# Homework Help: Palindromes and modulos

1. Jul 4, 2004

### 1+1=1

suppose x=(bn,bn-1...b2,b1,b0)base b . show that x is divisible by (b-1)is divisible by the summation of bi, i=0 up to n. (i wish i could find out how to write it in the notation that you guys use on here)

also, i need to show that every bsae 7 palindrome interger w/ an even number of digits is divisible by 8.

what i know so far....

could i show both of these by induction? also, i know that a palindrome is a number that reads forwards and backwards is the same. i.e. 7117=7117 a palindrome. the first one i honestly do not know where to get started, but could induction as i suggest show it? can anyone offer advise?

2. Jul 4, 2004

### AKG

You're not even trying to make sense here. It'd be nice if you used proper spelling and grammer, and didn't say stuff like "= to". Anyways, what do you mean by, "x is divisible by (b-1) is divisible by the summation..."? Do you mean x is divisible by (b-1), and (b-1) is divisible by the summation, or what? And what do you mean by "base b"?
You can. Click on the following lines; each one gives you the code used to generate the text:

$$x = (b_n,\ b_{n-1},\ \dots,\ b_1,\ b_0)$$

$$\sum _{i = 0} ^n b_i$$

Also, search this forum for "LaTeX", and there's a thread all about how to use it. Also, you can check out this pdf file.
A base 7 palindrome with an even number of digits, 2N, can be written as:

$$a_1a_2\dots a_Na_N\dots a_2a_1 = \sum _{i=1} ^{N} a_i(7^{i-1} + 7^{2N-i})$$

I don't know what good induction will do you (or the above, just typing what comes to mind). Have you tried to work on this problem? Have you looked for useful theorems in your book, does it say anything about palindromes?

Consider the palindromes:

xx, x00x, x0000x, x000000x, etc. For these to work, it must be that:

$$\forall x,n \in \mathbb{W},\ 0 \leq x < 8,\ x + x(7^{2n-1}) \equiv 0 (\mbox{mod }8)$$

This you can prove easily by induction, so I suppose induction is worthwhile after all. Now, for any palindrome:

xyz...abccba...zyx = x000...000x + 0y000...000y0 + ... + 000...cc...000
= x000....000x + 10(y000...000y) + 100(z000...000z) + ... + 1000...00(cc).

Now, all those things, x000..000x, y000...000y,... cc are all congruent to 0 (mod 8) by the inductive proof given above. Add 100 numbers together that are congruent to 0 (mod 8), e.g. 100 * (z000...000z), and you get a number congruent to 0 (mod 8). Then add that to other numbers, like x000...000x and 1000...000(cc) which are also congruent to 0 (mod 8), and you still get a number congruent to 0 (mod 8), Q.E.D.

3. Jul 4, 2004

### 1+1=1

i would make sense if i could write in latex, but i don't know how. i never said i wasthe smartest person, that is why i am asking for help. thank you very much for helping me on these problems. i know i ask a lot of questions but i don't have a lot to offer for the good of this site, meaning posting replies to questions asked by others. again, forgive me about the notation on the letters and all, i need to get latex and find out how to use it. i'm sorry i'm not advanced...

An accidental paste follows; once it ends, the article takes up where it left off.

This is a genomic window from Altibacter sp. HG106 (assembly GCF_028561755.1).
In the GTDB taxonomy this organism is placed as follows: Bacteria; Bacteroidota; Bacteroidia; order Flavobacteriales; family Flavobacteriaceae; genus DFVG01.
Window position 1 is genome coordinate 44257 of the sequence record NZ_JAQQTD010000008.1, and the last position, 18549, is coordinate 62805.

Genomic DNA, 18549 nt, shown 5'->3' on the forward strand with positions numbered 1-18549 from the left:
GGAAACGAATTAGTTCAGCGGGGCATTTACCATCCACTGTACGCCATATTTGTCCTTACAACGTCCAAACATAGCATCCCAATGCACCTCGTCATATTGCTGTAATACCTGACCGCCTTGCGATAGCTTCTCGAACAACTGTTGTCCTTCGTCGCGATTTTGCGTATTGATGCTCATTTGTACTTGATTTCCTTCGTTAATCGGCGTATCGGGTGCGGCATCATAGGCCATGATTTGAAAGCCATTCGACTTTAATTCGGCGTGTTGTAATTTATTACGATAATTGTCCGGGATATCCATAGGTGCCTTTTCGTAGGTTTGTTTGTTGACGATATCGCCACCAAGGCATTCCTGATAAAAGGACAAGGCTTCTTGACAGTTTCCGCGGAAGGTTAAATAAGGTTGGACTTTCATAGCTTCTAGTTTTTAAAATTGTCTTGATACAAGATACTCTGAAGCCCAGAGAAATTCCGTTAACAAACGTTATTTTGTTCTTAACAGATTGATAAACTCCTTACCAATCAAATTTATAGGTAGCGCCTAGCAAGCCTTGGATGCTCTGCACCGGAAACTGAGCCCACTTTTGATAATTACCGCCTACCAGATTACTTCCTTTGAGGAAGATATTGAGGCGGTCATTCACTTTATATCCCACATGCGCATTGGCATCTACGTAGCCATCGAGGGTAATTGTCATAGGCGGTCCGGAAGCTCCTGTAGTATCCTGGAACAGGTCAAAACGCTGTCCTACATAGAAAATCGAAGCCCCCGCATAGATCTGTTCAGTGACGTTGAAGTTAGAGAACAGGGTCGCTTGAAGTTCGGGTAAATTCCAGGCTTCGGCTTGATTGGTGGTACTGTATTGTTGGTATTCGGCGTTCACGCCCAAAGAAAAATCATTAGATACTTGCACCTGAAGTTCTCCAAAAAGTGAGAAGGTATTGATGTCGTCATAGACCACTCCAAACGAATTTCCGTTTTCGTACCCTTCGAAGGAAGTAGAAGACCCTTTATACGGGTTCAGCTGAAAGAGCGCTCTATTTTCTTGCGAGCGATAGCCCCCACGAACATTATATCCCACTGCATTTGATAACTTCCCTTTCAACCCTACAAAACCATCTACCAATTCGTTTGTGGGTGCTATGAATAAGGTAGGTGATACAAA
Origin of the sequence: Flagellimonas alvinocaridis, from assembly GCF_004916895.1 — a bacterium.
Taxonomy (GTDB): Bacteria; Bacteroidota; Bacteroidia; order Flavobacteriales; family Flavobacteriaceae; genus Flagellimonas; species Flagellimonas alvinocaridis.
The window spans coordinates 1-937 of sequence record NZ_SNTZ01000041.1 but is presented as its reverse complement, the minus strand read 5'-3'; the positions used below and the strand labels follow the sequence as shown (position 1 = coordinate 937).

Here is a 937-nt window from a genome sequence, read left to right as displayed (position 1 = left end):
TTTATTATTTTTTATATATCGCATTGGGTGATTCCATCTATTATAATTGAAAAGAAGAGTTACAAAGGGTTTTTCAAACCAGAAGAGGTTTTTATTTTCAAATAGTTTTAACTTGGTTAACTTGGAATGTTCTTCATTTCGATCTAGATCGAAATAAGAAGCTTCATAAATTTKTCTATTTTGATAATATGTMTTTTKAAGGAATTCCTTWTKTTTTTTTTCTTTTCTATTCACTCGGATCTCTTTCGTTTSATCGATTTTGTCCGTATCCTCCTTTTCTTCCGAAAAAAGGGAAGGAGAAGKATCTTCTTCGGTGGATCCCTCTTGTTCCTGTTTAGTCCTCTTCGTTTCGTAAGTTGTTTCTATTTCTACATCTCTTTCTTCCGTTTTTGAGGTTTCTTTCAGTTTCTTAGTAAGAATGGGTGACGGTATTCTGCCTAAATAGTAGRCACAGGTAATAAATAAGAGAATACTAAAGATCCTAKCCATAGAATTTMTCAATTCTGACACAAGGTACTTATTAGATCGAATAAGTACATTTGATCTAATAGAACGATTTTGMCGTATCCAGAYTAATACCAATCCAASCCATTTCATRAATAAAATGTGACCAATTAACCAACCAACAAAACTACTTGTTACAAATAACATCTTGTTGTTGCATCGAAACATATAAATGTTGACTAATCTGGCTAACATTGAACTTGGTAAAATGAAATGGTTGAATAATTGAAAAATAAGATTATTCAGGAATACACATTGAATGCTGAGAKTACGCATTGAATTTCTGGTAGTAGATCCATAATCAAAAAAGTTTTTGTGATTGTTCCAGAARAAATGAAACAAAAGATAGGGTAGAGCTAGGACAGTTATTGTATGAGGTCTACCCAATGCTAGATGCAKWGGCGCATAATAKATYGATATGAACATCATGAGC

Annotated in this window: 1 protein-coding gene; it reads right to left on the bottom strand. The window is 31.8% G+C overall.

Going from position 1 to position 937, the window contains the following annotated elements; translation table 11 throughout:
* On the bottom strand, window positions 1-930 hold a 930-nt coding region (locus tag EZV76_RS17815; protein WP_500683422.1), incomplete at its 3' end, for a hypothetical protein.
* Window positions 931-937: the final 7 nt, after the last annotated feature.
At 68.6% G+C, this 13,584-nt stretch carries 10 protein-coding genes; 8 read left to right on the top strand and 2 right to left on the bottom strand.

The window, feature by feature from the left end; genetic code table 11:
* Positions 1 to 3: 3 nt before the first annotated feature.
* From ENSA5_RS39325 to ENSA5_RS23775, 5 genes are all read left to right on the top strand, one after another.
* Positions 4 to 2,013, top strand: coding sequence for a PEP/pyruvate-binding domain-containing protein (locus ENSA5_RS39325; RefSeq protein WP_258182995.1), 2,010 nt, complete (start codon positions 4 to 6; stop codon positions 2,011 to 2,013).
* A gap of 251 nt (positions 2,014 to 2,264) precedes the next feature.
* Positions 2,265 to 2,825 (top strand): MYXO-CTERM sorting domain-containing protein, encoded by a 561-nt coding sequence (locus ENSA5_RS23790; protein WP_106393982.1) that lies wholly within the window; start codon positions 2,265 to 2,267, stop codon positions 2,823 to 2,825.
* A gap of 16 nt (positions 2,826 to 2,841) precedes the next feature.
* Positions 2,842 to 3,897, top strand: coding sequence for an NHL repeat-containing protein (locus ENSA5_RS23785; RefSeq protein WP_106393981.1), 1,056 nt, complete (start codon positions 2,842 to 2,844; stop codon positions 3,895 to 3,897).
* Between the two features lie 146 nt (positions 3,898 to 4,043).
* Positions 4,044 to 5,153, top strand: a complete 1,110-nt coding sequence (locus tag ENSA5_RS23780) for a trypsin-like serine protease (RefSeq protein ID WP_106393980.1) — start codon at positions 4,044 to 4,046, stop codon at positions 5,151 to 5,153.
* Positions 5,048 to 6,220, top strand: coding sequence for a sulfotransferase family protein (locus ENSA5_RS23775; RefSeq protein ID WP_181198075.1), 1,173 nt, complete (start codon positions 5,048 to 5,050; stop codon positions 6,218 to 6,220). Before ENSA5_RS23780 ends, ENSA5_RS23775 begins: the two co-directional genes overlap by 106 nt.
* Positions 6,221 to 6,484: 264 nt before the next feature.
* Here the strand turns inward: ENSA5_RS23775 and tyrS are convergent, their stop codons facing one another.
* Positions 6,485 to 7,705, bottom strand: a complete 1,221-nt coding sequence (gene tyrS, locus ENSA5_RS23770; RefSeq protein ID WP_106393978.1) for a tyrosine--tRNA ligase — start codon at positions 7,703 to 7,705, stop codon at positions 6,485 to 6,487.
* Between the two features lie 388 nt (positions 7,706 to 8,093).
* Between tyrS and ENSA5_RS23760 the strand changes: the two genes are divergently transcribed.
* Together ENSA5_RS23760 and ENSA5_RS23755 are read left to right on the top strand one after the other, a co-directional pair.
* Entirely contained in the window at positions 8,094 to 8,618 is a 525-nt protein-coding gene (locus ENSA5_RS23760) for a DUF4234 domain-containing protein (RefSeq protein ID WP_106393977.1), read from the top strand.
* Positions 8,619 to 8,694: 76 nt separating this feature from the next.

4. Jul 4, 2004

### 1+1=1

$$\{sqrt4}(\in)$$

Last edited: Jul 5, 2004
5. Jul 4, 2004

### AKG

That's not a problem, but if you're going to ask questions, don't make it hard on the reader. LaTeX is one thing, but you should consider improving your basic English. Especially for people who could help you but know English as a second language, some of your posts might seem very confusing. Also, (a,b,c) isn't standard notation for gcd(a,b,c), so I'd advise that you refrain from using it, and actually write out gcd(a,b,c). Make it as easy as possible for others to help you. Also, I don't really know any theorems or have any formal education in number theory, but a little effort is all you need. You were on the right track in terms of using induction for that last question, you probably could have just taken some time and solved it, or solved more of it, yourself. Don't feel hesitant to ask questions, but at the same time, you won't learn anything without trying.
There is no "getting" LaTeX. It's something you can use on these forums, just like the [ b ] [/ b ] tags, e.g. bold. For example, if you want 6 to the exponent 2, you can write:

[ tex ]6^2[/ tex ]. Of course, get rid of those spaces inside the [], so you have:

$$6^2$$

You can click on the above to see what it should look like without the spaces. Also, I explicitly gave you 3 ways to learn about LaTeX, so I don't see what the problem is. Check out that pdf file I showed you, go around the site and click on things written in latex to see how they were written, and search for "LaTeX", there's a whole thread on various things you can do with LaTeX. Another thing I find pretty helpful, once you've got the hang of it a bit, is go to Mathworld.com, and search for something, and on the search result page, each search result gives you the first few lines or so of the article. If there is some LaTeX in those lines, you can see what code they used, and copy it.

6. Jul 5, 2004

### 1+1=1

i do have the pdf file now and am experimenting with the notation on latex. i thought it was an actual program on the computer that needed to be installed.

$$\bigcup$$ hehe just trying it!

7. Jul 5, 2004

### AKG

You're going to want to put brace brackets around the radicand, like so:

$$\sqrt{4}(\in)$$

Click on the above and compare to what you wrote to see how to do it.

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